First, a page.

On Monday, European stocks and US index futures rose as investors prepared to pore through a slew of quarterly earnings reports for indicators of the economy.
Disappointing Poll Of Inflation Raises New Worries
After a disappointing poll of inflation expectations raised new worries about the Federal Reserve hiking lending rates more rapidly in a slowing economy. The S&P and the technology-heavy Nasdaq fell dramatically in the last part, with the latter index falling more than 3 percent.
London’s FTSE 100 was up 0.8%, and the continental Stoxx Euro 600 rose 1%. Futures contracts following the S&P 500 on Wall Street rose by 1.2%.
In a monthly study released on Friday, the College of Michigan found that US consumers anticipate price increases of 6.1% in the next year. Up from 5.7% in September.
To combat excessive inflation, the Federal Reserve has increased interest rates by an unprecedented 0.76 % throughout three consecutive sessions. Bringing the target range to between 3% and 3.25%.
The Fed is keeping a close eye on consumer sentiment. Because rising pay expectations among workers make it more challenging to slow inflation.
Early in the week, investors were also preparing for US companies’ next wave of financial results. They would look for indications of pressure due to increased pricing and borrowing rates.
On Friday, competitors JPMorgan, Well Fargo, Morgan Stanley, and Citigroup all reported decreased earnings. On Monday, the Bank of America will disclose its quarterly statistics.
New UK inflation figures will be released on Wednesday. Analysts surveyed by Reuters anticipated a 10% increase in the index of consumer prices in September. Up from the 9.9% increase seen in August.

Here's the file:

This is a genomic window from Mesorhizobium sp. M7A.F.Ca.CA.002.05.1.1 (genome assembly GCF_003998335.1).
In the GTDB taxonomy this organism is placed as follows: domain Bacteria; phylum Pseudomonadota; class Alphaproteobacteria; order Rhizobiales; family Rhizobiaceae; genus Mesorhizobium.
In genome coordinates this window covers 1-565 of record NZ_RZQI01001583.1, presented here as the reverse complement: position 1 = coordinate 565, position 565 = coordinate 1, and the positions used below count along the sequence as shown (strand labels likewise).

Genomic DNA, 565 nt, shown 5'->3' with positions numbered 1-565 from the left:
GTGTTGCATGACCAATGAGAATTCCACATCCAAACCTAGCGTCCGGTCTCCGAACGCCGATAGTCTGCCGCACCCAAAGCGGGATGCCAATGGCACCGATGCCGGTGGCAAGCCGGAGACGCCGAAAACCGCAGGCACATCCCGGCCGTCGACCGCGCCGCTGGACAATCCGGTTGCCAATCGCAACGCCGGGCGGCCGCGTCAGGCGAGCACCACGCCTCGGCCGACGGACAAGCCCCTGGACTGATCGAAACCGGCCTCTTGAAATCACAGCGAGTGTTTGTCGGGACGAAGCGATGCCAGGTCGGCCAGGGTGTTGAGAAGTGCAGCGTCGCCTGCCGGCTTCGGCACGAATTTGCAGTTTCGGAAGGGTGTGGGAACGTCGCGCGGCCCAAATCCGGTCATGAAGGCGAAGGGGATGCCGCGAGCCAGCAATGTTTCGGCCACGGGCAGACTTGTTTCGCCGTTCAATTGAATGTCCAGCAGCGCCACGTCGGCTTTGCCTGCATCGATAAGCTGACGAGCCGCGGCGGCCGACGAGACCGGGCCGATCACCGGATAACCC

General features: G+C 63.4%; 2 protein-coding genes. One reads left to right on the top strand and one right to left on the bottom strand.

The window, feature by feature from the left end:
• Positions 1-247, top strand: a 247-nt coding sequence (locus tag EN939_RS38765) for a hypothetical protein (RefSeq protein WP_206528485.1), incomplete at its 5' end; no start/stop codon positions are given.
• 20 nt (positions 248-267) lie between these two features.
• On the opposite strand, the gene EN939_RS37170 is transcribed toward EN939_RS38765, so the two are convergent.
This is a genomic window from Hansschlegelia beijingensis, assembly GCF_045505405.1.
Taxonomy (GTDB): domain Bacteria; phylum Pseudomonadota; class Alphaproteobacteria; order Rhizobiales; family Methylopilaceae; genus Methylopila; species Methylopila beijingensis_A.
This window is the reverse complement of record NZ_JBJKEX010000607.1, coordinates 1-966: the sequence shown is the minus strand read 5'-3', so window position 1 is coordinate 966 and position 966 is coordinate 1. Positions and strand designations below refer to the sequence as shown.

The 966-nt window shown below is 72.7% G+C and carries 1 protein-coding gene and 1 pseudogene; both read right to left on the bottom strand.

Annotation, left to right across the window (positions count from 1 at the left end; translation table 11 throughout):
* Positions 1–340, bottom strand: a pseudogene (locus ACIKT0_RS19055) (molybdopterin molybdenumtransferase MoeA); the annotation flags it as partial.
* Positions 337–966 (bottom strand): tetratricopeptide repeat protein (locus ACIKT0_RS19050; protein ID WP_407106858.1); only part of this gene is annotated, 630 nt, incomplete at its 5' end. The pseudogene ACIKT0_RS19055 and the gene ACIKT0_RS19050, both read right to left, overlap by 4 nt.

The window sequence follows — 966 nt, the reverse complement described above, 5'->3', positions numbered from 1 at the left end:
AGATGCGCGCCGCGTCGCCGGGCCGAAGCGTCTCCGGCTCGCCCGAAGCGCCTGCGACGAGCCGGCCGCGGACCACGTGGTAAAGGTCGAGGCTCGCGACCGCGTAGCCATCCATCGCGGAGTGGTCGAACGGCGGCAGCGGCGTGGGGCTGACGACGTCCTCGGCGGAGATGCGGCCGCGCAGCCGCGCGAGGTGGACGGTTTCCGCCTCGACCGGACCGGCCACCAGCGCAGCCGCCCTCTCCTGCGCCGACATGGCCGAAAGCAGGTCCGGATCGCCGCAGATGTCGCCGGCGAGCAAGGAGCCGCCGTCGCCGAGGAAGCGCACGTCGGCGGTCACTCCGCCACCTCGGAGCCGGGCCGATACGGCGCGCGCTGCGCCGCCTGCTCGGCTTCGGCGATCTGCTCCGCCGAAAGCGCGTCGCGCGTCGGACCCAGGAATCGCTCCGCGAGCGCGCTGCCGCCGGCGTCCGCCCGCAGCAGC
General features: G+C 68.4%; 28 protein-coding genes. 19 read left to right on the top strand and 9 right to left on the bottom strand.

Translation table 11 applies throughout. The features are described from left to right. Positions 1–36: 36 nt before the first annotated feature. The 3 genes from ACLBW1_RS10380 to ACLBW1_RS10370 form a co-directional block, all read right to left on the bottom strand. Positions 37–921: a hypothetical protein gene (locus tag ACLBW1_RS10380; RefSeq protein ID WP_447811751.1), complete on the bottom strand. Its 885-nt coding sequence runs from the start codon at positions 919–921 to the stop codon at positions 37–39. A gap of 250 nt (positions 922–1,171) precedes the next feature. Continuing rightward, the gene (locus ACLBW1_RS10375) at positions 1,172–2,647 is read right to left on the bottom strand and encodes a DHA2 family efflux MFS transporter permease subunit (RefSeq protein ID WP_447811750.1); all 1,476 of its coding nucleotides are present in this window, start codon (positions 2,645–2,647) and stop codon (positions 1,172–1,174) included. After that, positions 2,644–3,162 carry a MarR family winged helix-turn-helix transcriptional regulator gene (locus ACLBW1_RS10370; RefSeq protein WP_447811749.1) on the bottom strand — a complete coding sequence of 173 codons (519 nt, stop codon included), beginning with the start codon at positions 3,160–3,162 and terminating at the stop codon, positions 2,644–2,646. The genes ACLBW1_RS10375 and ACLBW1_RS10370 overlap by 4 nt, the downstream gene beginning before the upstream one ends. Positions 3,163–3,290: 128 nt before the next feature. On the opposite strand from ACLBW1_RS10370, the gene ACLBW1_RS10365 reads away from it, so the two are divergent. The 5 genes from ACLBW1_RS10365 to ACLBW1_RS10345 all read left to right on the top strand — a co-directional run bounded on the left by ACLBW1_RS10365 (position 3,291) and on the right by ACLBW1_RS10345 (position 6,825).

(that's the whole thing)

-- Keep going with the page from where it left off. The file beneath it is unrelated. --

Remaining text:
UK financial markets have already seen unprecedented volatility in the weeks after the “mini” Budget presentation on September 23. A reading above or below expectations might set off more market fluctuations.
On Monday, Gilts rose as new UK minister Jeremy Hunt ditched significant commitments of the government’s fiscal policies presented last month. Hunt, to reassure investors, scrapped tax cuts and shortened the duration of the government’s program to subsidize energy prices.
Gilt price increases led to a decline in 30-year rates of 0.36 percentage points to 4.35 %. At the same time, this was still much above the levels seen at around 3.75% before the announcement of Westminster’s budgetary plans by the previous minister Kwasi Kwarteng.
Less Volatility Expected
Consequently, less volatility is expected in the markets, according to Premier Miton’s portfolio manager officer Neil Birrell. However, political instability remains and has likely even intensified.
While this is encouraging news, for now, it’s tough to predict how it will play out in the future.
Despite the Bank of England, it was terminating its crisis bond-buying program. And gov. Andrew Bailey was signaling over the week that the board would aggressively hike costs to battle inflation. Gilts rallied on Monday.
The value of one Pound increased by 1.1% vs. the dollar, reaching $1.129. As a result, the UK Prime Minister Liz Truss fired Kwarteng. And scrapped a plan to reduce corporate taxes, the Pound’s value dropped by 1.5% on Friday.
Meanwhile, the value of the Japanese Yen versus the US dollar dropped to a 32-year low of 148.89. Even though US interest rates are rising, the dollar is the global reserve currency. The dollar fell by 0.1% versus its major counterparts in 2022.